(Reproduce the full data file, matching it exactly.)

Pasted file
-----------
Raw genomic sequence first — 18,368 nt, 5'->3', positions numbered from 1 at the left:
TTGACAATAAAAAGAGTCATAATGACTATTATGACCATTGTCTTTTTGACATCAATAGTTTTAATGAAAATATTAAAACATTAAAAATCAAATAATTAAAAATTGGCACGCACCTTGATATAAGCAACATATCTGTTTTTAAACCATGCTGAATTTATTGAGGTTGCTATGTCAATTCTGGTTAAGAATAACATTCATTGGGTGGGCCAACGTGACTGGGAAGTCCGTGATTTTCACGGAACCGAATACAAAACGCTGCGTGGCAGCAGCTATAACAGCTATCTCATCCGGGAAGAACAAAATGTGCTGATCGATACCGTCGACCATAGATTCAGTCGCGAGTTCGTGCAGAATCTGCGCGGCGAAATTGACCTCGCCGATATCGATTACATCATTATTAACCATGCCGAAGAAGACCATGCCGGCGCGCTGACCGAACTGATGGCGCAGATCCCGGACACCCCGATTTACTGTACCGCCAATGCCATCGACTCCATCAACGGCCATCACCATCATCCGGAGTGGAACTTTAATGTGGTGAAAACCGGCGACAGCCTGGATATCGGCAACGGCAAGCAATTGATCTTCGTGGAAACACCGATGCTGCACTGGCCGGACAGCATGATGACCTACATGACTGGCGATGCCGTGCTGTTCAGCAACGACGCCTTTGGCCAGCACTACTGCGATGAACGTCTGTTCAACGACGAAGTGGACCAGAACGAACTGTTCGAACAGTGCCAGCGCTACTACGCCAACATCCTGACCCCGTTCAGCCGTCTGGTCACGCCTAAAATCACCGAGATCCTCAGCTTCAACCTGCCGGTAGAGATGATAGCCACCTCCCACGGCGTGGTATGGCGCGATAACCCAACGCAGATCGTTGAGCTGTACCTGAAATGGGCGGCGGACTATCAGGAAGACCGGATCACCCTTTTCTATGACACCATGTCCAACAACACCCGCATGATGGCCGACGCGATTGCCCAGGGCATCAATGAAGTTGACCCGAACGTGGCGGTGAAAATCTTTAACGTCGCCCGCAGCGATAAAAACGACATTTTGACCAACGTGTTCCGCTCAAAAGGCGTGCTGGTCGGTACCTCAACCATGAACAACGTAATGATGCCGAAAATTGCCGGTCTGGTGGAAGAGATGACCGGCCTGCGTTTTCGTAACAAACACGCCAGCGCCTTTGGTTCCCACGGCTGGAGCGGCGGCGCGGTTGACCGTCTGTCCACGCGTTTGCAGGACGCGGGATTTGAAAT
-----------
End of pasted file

Raw genomic sequence first — 18,368 nt, 5'->3', positions numbered from 1 at the left:
TTGACAATAAAAAGAGTCATAATGACTATTATGACCATTGTCTTTTTGACATCAATAGTTTTAATGAAAATATTAAAACATTAAAAATCAAATAATTAAAAATTGGCACGCACCTTGATATAAGCAACATATCTGTTTTTAAACCATGCTGAATTTATTGAGGTTGCTATGTCAATTCTGGTTAAGAATAACATTCATTGGGTGGGCCAACGTGACTGGGAAGTCCGTGATTTTCACGGAACCGAATACAAAACGCTGCGTGGCAGCAGCTATAACAGCTATCTCATCCGGGAAGAACAAAATGTGCTGATCGATACCGTCGACCATAGATTCAGTCGCGAGTTCGTGCAGAATCTGCGCGGCGAAATTGACCTCGCCGATATCGATTACATCATTATTAACCATGCCGAAGAAGACCATGCCGGCGCGCTGACCGAACTGATGGCGCAGATCCCGGACACCCCGATTTACTGTACCGCCAATGCCATCGACTCCATCAACGGCCATCACCATCATCCGGAGTGGAACTTTAATGTGGTGAAAACCGGCGACAGCCTGGATATCGGCAACGGCAAGCAATTGATCTTCGTGGAAACACCGATGCTGCACTGGCCGGACAGCATGATGACCTACATGACTGGCGATGCCGTGCTGTTCAGCAACGACGCCTTTGGCCAGCACTACTGCGATGAACGTCTGTTCAACGACGAAGTGGACCAGAACGAACTGTTCGAACAGTGCCAGCGCTACTACGCCAACATCCTGACCCCGTTCAGCCGTCTGGTCACGCCTAAAATCACCGAGATCCTCAGCTTCAACCTGCCGGTAGAGATGATAGCCACCTCCCACGGCGTGGTATGGCGCGATAACCCAACGCAGATCGTTGAGCTGTACCTGAAATGGGCGGCGGACTATCAGGAAGACCGGATCACCCTTTTCTATGACACCATGTCCAACAACACCCGCATGATGGCCGACGCGATTGCCCAGGGCATCAATGAAGTTGACCCGAACGTGGCGGTGAAAATCTTTAACGTCGCCCGCAGCGATAAAAACGACATTTTGACCAACGTGTTCCGCTCAAAAGGCGTGCTGGTCGGTACCTCAACCATGAACAACGTAATGATGCCGAAAATTGCCGGTCTGGTGGAAGAGATGACCGGCCTGCGTTTTCGTAACAAACACGCCAGCGCCTTTGGTTCCCACGGCTGGAGCGGCGGCGCGGTTGACCGTCTGTCCACGCGTTTGCAGGACGCGGGATTTGAAAT